WASHINGTON — The San Joaquin Valley's protracted foreclosure crisis is driving an ever-deeper wedge between Democratic leaders and Rep. Dennis Cardoza, D-Merced.
Escalating the iconoclastic rhetoric, Cardoza denounced President Barack Obama and House Minority Leader Nancy Pelosi alike for their alleged indifference to the Valley's economic woes. He timed his attack to counter Obama's newly unveiled housing plan.
"The president hasn't done a damn thing with regard to this crisis," Cardoza fumed in an interview Friday, "and today he's proposing ideas that would make it dramatically worse."
Pelosi is just as bad, Cardoza said.
Speaking shortly before he addressed a breakfast audience convened by a centrist think tank, Cardoza said Pelosi "gave lip service" to the idea of helping the San Joaquin Valley during House leadership meetings over the past two years, but he added that she never really followed through.
"She's done virtually nothing," Cardoza said.
Obama administration officials retort that they have poured billions of dollars into efforts to help homeowners and stricken communities. A Neighborhood Stabilization Program, for instance, provided millions of dollars to help Merced, Stanislaus, Fresno and other counties buy and fix up distressed properties.
Separately, the California Housing Finance Agency received nearly half a billion dollars to help individual homeowners. On Friday, the administration unveiled its latest, long-term proposal, to shrink the federal role in housing mortgages and dismantle the troubled mortgage entities known as Fannie Mae and Freddie Mac.
"This is a plan for fundamental reform," Treasury Secretary Timothy Geithner said Friday.
Cardoza maintained that Fannie Mae and Freddie Mac are essential to rebuilding a solid housing market. The two entities, called government-sponsored enterprises, have long been able to fend off reform proposals on Capitol Hill, but their clout has diminished.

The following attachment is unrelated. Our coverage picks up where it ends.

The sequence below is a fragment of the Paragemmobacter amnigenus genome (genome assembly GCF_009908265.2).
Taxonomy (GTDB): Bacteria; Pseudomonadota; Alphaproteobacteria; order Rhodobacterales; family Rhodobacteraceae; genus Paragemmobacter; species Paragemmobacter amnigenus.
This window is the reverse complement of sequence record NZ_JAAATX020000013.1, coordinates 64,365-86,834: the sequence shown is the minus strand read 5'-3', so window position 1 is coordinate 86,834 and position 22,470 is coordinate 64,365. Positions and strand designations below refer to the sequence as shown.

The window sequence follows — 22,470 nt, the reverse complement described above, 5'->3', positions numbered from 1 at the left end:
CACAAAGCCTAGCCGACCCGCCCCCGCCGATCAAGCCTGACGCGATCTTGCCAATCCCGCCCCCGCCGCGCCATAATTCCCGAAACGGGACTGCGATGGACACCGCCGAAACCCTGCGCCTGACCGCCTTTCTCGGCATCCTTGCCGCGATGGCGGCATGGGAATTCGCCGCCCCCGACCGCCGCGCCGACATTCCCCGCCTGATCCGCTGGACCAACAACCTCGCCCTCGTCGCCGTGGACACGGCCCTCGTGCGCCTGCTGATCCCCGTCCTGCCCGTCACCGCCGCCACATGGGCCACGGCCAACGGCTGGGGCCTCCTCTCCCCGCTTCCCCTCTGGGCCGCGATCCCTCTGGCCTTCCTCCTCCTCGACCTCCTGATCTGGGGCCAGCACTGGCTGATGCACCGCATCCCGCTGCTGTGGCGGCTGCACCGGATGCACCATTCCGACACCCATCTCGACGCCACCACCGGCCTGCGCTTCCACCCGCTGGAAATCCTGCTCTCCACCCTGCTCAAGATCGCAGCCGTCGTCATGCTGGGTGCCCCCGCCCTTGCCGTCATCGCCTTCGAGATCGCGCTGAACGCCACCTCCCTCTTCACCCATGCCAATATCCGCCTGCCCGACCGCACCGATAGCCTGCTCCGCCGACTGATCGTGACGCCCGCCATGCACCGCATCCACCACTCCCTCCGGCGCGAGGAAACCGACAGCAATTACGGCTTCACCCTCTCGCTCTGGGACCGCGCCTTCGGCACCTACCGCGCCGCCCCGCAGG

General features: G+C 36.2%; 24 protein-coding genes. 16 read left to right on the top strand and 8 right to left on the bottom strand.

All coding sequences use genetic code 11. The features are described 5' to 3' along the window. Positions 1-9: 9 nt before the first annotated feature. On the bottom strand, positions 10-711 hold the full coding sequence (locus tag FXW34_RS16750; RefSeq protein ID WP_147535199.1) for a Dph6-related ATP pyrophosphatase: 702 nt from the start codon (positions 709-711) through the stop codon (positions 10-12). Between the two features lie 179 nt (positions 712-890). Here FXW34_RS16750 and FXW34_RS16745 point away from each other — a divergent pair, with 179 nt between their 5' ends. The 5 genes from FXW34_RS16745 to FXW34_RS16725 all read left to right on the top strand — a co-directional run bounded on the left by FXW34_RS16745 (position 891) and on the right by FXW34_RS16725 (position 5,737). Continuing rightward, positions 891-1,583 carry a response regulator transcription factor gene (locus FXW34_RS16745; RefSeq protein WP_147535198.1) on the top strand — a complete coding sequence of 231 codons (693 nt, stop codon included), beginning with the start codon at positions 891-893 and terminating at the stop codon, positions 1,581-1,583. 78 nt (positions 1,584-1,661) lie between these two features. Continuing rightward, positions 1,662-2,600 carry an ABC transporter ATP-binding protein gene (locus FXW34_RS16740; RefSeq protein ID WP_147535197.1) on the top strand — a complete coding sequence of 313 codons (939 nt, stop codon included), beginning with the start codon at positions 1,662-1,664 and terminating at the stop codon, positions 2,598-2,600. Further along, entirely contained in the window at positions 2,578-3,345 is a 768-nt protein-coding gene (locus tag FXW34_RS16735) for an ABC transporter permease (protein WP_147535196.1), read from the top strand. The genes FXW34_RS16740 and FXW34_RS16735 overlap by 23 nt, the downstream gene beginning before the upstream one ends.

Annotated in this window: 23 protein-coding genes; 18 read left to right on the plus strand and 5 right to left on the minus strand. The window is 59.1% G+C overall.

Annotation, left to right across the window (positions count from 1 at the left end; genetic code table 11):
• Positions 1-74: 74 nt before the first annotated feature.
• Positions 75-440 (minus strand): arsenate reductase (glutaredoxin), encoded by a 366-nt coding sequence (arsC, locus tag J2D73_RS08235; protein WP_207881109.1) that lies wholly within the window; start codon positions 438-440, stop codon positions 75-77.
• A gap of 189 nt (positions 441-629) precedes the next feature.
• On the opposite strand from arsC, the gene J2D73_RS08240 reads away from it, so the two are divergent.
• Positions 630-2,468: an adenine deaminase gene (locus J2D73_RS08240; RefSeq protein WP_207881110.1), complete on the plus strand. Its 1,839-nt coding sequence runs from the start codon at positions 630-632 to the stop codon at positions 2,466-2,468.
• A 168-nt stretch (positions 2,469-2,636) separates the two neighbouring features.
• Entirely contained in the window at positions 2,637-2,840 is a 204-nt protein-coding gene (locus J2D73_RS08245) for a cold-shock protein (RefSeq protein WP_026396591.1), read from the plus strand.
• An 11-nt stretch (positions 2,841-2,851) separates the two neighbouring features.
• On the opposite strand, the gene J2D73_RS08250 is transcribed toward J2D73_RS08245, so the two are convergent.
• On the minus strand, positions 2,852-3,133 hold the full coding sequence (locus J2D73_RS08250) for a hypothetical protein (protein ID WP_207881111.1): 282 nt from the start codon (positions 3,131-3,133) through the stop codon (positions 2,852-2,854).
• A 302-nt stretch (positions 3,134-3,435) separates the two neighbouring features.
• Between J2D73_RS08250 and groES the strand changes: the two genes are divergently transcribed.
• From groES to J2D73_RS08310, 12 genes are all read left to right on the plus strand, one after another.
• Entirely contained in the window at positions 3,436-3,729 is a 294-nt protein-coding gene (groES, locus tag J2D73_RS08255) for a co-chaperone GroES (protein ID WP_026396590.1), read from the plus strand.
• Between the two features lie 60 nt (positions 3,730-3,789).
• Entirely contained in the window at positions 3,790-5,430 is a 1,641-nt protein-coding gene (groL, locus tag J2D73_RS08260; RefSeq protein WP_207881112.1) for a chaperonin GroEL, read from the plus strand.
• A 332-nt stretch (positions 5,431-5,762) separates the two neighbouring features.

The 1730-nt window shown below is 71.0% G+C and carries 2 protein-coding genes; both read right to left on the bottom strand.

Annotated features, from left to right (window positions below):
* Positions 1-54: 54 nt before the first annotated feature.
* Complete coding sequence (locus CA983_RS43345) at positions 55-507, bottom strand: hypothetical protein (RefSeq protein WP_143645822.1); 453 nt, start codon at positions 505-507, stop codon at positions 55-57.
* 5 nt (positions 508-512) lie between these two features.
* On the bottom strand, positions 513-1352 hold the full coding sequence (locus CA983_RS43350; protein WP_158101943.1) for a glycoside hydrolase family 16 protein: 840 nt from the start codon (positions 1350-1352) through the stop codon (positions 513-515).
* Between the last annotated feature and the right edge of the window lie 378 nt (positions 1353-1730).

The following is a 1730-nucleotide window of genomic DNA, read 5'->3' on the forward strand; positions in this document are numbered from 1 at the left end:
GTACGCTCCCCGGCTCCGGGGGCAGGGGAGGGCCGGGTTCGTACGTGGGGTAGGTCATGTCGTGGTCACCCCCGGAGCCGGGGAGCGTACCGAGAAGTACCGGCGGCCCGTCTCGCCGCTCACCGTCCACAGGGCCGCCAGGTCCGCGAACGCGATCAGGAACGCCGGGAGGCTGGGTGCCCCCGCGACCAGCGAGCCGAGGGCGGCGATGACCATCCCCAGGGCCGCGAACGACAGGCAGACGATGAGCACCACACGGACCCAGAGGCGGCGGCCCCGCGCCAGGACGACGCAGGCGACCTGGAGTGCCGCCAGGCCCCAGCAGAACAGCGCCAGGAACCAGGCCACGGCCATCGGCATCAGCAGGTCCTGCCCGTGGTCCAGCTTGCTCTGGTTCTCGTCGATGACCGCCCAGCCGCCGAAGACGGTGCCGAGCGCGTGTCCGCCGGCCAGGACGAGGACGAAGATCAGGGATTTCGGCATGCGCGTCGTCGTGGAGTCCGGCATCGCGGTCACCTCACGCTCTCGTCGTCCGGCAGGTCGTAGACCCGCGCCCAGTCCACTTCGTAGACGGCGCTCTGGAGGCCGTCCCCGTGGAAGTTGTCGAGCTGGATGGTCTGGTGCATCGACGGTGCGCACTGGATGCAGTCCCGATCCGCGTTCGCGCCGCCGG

Cardoza has been voicing unhappiness with the two top Democrats for some time, though the arms-length distancing seems to have become more pronounced since November's election. In the wake of Republicans winning control of the House, Cardoza stepped down from his leadership-appointed slot on the influential House Rules Committee.
Cardoza was also one of 18 House Democrats last month not to vote for Pelosi as his party's leader. He said Friday that his unhappiness over her handling of housing was "one of the driving forces" behind his decision to shun her.
Cardoza reminded some 50 bankers and others gathered in a Washington restaurant by a group called Third Way that his 18th Congressional District has been identified as "ground zero" in the housing meltdown.
Merced County's average home prices plummeted 68 percent over the past several years, Cardoza noted. The cities of Stockton, Modesto and Merced have all ranked among the Top 10 for foreclosure rates nationwide.
"My region is suffering like no other," Cardoza told the audience. "Yet, none of the federal government's programs have delivered the slightest amount of relief that struggling homeowners have been promised."
Third Way, which organized the morning meeting at the well-known Charlie Palmer Steak restaurant, is a 5-year-old organization that bills itself as a champion of moderate policy ideas. Its staff includes Clinton administration veterans, and its trustees include an assortment of investment bankers and executives with firms such as Goldman Sachs.